Eva Kot’átková, The Machine for Restorating Empathy (detail), 2019, mixed media with performance. Installation view, Mimar Sinan Fine Arts University Istanbul, Museum of Painting and Sculpture (Antrepo 5). Photo: Sahir Ugur Eren.

The relocation of some forty projects (out of fifty-six) to a venue made available only a few weeks prior to the exhibition’s opening was an incredible accomplishment and merits a standing ovation for the whole biennial team as well as its artists. Bourriaud documented the feat in an amply illustrated one-page essay in the Field Report (i.e., the catalogue). This text’s dramatic title, “The Exodus: A State of Ecological Emergency,” puts the construction-delay-ridden departure from a highly problematic site on a par with a biblical event and recasts the forced flight in a heroic light. The allusion to ecology chimes with the biennial’s moniker, “The Seventh Continent,” a reference to the gigantic mass of trash covering six hundred thousand square miles in the Pacific Ocean, but in the case of this exodus, art replaces garbage as the thing that is systematically ejected.

The show fails to problematize the anthropological gaze.

In contrast to the nave-like interior of the shipyards’ main building (think Venice’s Arsenale), the layout of Antrepo 5 is decentralized to a degree that proved less than ideal for an exhibition of this scale. Constructively deconstructed by the prominent Turkish architect Emre Arolat to showcase one of the most important collections of modern painting and sculpture from Turkey, Antrepo 5 boasts clusters of rectangular solids that unevenly jut into or out of the building’s original reinforced-concrete frame like shipping containers. Presented in relative isolation from one another, the works, even the strongest, are subsumed in “a kind of archipelago of disparate thoughts” (to repurpose Bourriaud’s own description of our present moment).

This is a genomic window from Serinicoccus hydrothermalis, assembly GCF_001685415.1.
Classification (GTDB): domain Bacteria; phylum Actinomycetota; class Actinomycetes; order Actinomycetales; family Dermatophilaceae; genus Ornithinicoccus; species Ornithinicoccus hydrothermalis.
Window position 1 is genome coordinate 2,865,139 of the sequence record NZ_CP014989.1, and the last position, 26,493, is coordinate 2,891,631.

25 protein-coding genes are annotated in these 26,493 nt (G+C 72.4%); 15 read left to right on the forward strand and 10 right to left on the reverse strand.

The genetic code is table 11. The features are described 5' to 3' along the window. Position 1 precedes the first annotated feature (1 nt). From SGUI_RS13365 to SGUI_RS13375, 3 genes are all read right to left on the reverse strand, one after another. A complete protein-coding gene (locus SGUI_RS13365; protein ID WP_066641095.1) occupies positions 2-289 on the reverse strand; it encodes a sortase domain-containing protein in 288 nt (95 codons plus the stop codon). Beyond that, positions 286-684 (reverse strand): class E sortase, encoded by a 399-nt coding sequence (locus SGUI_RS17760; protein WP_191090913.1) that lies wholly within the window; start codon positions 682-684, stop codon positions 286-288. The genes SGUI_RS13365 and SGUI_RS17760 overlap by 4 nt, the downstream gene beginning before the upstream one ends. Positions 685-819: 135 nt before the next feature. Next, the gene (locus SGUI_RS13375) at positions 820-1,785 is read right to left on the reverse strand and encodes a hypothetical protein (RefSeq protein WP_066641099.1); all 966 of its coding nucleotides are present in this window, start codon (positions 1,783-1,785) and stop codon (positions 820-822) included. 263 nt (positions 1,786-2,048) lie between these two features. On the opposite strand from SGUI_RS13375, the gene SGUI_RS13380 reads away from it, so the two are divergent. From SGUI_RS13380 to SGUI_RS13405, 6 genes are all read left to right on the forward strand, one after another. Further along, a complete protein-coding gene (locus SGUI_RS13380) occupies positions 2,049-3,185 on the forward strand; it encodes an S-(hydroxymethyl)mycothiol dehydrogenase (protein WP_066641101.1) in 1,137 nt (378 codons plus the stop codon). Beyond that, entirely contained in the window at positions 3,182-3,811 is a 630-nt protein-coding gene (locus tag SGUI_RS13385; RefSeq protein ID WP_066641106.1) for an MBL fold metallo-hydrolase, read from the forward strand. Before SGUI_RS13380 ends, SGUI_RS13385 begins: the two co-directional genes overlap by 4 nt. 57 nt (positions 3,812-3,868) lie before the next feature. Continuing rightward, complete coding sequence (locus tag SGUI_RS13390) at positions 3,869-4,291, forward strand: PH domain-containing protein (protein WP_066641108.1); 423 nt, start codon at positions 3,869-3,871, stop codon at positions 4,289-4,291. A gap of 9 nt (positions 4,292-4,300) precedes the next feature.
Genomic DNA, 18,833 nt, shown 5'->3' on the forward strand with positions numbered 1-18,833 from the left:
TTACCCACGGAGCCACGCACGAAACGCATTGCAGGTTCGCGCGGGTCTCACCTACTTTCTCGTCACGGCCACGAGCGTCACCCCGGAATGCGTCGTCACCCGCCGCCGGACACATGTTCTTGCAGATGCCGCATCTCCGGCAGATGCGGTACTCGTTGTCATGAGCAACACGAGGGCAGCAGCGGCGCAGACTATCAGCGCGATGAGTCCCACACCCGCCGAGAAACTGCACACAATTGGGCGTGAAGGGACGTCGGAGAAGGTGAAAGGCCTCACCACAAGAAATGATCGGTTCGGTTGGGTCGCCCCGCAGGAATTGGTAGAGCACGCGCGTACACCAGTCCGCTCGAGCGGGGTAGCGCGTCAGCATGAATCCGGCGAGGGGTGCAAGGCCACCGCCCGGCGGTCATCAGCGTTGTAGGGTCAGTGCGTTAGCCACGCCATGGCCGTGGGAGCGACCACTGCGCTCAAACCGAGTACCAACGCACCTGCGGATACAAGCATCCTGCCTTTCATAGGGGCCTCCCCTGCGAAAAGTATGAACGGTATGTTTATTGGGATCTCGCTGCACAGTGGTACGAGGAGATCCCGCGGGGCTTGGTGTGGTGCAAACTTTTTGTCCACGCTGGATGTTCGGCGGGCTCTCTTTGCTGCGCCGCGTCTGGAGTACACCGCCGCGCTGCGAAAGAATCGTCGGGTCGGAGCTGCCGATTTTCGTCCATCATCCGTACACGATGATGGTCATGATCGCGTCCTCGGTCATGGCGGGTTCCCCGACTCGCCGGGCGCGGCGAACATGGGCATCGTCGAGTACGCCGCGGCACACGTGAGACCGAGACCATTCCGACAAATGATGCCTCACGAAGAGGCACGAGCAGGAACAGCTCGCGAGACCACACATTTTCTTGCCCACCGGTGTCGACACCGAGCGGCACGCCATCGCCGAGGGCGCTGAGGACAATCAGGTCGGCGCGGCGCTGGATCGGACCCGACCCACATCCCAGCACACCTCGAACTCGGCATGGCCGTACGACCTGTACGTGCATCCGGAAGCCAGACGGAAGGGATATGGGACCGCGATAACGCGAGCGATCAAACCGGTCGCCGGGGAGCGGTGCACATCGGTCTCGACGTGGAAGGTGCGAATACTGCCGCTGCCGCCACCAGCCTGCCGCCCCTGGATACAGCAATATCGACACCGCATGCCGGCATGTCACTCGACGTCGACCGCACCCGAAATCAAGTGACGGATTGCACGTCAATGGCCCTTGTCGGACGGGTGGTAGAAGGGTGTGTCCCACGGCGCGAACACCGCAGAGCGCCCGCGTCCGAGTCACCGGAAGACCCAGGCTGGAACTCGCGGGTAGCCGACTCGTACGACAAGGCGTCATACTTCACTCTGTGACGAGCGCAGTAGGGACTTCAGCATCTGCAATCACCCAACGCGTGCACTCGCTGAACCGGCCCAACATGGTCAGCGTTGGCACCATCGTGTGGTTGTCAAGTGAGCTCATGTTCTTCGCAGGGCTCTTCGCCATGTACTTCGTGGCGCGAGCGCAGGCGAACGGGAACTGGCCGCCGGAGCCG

Andrea Zittel, Personal Plots, 2019, concrete blocks, plaster, paint, gravel. Installation view, Büyükada, Istanbul. Photo: Onur Dogman.

What is promised by “The Seventh Continent”? Warning visitors not to mistake the exhibition for “a manifesto for ecological art [or] a comparison between the practices of artists and anthropologists,” Bourriaud’s curatorial statement extends an invitation to “immerse [one’s self] within the tribes composed by the artists . . . [and] be the anthropologists of this new world.” (Apparently, it’s fine to compare art viewers to anthropologists.) Most of the artistic propositions could be neatly placed in one of two categories: all-too-literal journalistic accounts of the Anthropocene/Capitalocene, or ecologically minded yet hermetic, narrative yet formalist parafictions. The former category is exemplified by a pair of video installations, Eloise Hawser’s The Tipping Hall, 2019, which graphically details the operations of one of Turkey’s largest waste-recycling facilities, and Ozan Atalan’s Monochrome, 2019, featuring a sea-buffalo skeleton and drone footage on small flat screens of sea buffalo that are being driven from their habitat on the outskirts of Istanbul by urban sprawl. The latter group of works, many of them characterized by a post–Haraway, vaguely posthumanist bent, includes the Berlin- and Vilnius-based duo Pakui Hardware, who upcycle informe aesthetics by juxtaposing visually enticing materials such as thermo-vacuumed Plexiglas, silicone, latex, and faux fur to create shapeless bodies whose organs grow on the outside (Extrakorporal, 2019). The anatomical motif recurs in Body Bricks, 2019, by Mariechen Danz, who attempted to create a glyph-like writing system by pressing—à la potato print—organ models made of semiprecious stones onto 2,455 handmade replicas of Haliç Shipyards bricks. Perhaps the mostly earth-tone installation initially appeared too drab, for the artist also included a life-size ceramic human body in tie-dye colors with yet more organs hanging out of it (Womb Tomb: Imprint Pressures [bog body/map spill/fm], 2019).

Ursula Mayer, The Fire of Knowledge Burns All Karma to Ashes, 2019, HD video, color, silent, indefinite duration. Büyükada, Istanbul.